- Abbreviated 510(k): The Abbreviated 510(k) may be used when a guidance document exists, special controls for the device have been established, or when the FDA has recognized relevant consensus standards. Summary reports on the use of FDA guidance documents and / or special controls or declarations of conformity to FDA recognized standards must be included with the submission.
Companies intending to market a Class I, II and select III devices must submit a Premarket Notification or 510(k) to FDA. This submission must be at least 90 days before marketing the device. Many Class I and II devices may be exempt from 510(k) regulations. Therefore, confirmation must be at the beginning of the submission confirm whether or not the device is exempt in the USA.
Premarket Approval (PMA)
Equally important, the FDA’s typical review cycle for a Premarket Authorization (PMA) is 180 days and is required for Class III devices.. There are several types of PMAs and PMA Supplements including:
- Traditional PMA: An original PMA application is an extremely comprehensive submission. Each PMA includes a considerable amount of objective evidence to support the safety and effectiveness of the device. This includes the device description, indications for use and intended use. Nonclinical and clinical studies, case report forms, manufacturing methods, and labeling are also required.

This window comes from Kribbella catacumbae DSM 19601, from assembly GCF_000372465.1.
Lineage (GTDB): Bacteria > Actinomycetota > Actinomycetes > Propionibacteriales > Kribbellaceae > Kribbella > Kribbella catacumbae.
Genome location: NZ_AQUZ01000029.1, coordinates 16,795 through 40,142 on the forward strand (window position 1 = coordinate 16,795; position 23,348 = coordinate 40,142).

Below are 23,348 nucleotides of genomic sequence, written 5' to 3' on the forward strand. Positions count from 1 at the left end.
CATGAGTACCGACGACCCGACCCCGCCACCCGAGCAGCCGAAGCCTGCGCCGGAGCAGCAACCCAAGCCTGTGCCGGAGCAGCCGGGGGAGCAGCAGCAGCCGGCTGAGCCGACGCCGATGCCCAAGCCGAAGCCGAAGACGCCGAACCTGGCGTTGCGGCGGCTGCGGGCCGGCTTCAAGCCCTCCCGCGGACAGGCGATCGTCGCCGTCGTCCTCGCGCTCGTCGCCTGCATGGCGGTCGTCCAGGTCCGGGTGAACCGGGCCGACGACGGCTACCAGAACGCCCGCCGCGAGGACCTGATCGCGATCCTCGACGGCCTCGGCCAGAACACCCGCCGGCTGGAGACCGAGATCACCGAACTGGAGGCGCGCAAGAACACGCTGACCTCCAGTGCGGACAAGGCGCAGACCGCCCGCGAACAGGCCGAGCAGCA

- Modular PMA: A Modular PMA is often an appropriate route for products in the early stages of a clinical study. The contents of a Modular PMA are submitted to the FDA in separate modules (i.e. preclinical, clinical, manufacturing). Each submission occurs upon the applicant’s completion of each separate module. All modules collectively constitute the entire Modular PMA.
- Product Development Protocol: The Product Development Protocol route is typically used for well established products in industry. It requires an agreement between the Sponsor and the FDA as to the evidence required to demonstrate safety and effectiveness. Once agreement with the FDA is reached with the Sponsor regarding the design and development activities, the Sponsor must comply with reporting milestones. Particularly, this involves submitting the supporting documentation and milestone reports to the FDA for review. Once the FDA declares the Product Development Protocol completed, it is considered an approved PMA.